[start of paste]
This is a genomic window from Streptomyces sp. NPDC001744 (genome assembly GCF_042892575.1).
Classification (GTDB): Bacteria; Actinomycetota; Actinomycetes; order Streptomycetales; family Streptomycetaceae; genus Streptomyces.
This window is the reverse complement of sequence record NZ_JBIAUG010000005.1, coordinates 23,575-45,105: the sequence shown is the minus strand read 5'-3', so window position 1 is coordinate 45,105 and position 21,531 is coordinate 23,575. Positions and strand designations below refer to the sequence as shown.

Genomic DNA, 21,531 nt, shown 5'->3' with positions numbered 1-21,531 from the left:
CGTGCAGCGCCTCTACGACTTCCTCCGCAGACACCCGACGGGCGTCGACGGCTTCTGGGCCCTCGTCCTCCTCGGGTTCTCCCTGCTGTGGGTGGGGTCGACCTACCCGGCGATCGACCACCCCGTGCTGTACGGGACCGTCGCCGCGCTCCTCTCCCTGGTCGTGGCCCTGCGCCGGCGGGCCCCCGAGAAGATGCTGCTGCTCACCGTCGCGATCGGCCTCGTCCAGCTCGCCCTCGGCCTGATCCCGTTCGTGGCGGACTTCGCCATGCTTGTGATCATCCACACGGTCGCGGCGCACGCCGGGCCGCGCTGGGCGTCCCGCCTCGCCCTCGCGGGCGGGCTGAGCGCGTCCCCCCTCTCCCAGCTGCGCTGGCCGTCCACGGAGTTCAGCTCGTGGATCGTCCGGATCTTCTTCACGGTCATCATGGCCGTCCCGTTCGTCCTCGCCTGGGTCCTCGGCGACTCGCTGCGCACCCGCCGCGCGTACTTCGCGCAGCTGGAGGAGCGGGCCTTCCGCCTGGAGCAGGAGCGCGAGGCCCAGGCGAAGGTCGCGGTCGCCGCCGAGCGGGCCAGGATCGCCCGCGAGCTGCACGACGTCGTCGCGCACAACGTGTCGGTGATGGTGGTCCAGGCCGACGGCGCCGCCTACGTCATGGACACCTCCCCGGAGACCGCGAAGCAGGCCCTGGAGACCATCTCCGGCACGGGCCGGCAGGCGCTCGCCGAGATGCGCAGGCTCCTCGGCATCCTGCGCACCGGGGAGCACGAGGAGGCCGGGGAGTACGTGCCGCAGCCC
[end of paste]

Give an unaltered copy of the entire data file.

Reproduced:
This is a genomic window from Streptomyces sp. NPDC001744 (genome assembly GCF_042892575.1).
Classification (GTDB): Bacteria; Actinomycetota; Actinomycetes; order Streptomycetales; family Streptomycetaceae; genus Streptomyces.
This window is the reverse complement of sequence record NZ_JBIAUG010000005.1, coordinates 23,575-45,105: the sequence shown is the minus strand read 5'-3', so window position 1 is coordinate 45,105 and position 21,531 is coordinate 23,575. Positions and strand designations below refer to the sequence as shown.

Genomic DNA, 21,531 nt, shown 5'->3' with positions numbered 1-21,531 from the left:
CGTGCAGCGCCTCTACGACTTCCTCCGCAGACACCCGACGGGCGTCGACGGCTTCTGGGCCCTCGTCCTCCTCGGGTTCTCCCTGCTGTGGGTGGGGTCGACCTACCCGGCGATCGACCACCCCGTGCTGTACGGGACCGTCGCCGCGCTCCTCTCCCTGGTCGTGGCCCTGCGCCGGCGGGCCCCCGAGAAGATGCTGCTGCTCACCGTCGCGATCGGCCTCGTCCAGCTCGCCCTCGGCCTGATCCCGTTCGTGGCGGACTTCGCCATGCTTGTGATCATCCACACGGTCGCGGCGCACGCCGGGCCGCGCTGGGCGTCCCGCCTCGCCCTCGCGGGCGGGCTGAGCGCGTCCCCCCTCTCCCAGCTGCGCTGGCCGTCCACGGAGTTCAGCTCGTGGATCGTCCGGATCTTCTTCACGGTCATCATGGCCGTCCCGTTCGTCCTCGCCTGGGTCCTCGGCGACTCGCTGCGCACCCGCCGCGCGTACTTCGCGCAGCTGGAGGAGCGGGCCTTCCGCCTGGAGCAGGAGCGCGAGGCCCAGGCGAAGGTCGCGGTCGCCGCCGAGCGGGCCAGGATCGCCCGCGAGCTGCACGACGTCGTCGCGCACAACGTGTCGGTGATGGTGGTCCAGGCCGACGGCGCCGCCTACGTCATGGACACCTCCCCGGAGACCGCGAAGCAGGCCCTGGAGACCATCTCCGGCACGGGCCGGCAGGCGCTCGCCGAGATGCGCAGGCTCCTCGGCATCCTGCGCACCGGGGAGCACGAGGAGGCCGGGGAGTACGTGCCGCAGCCC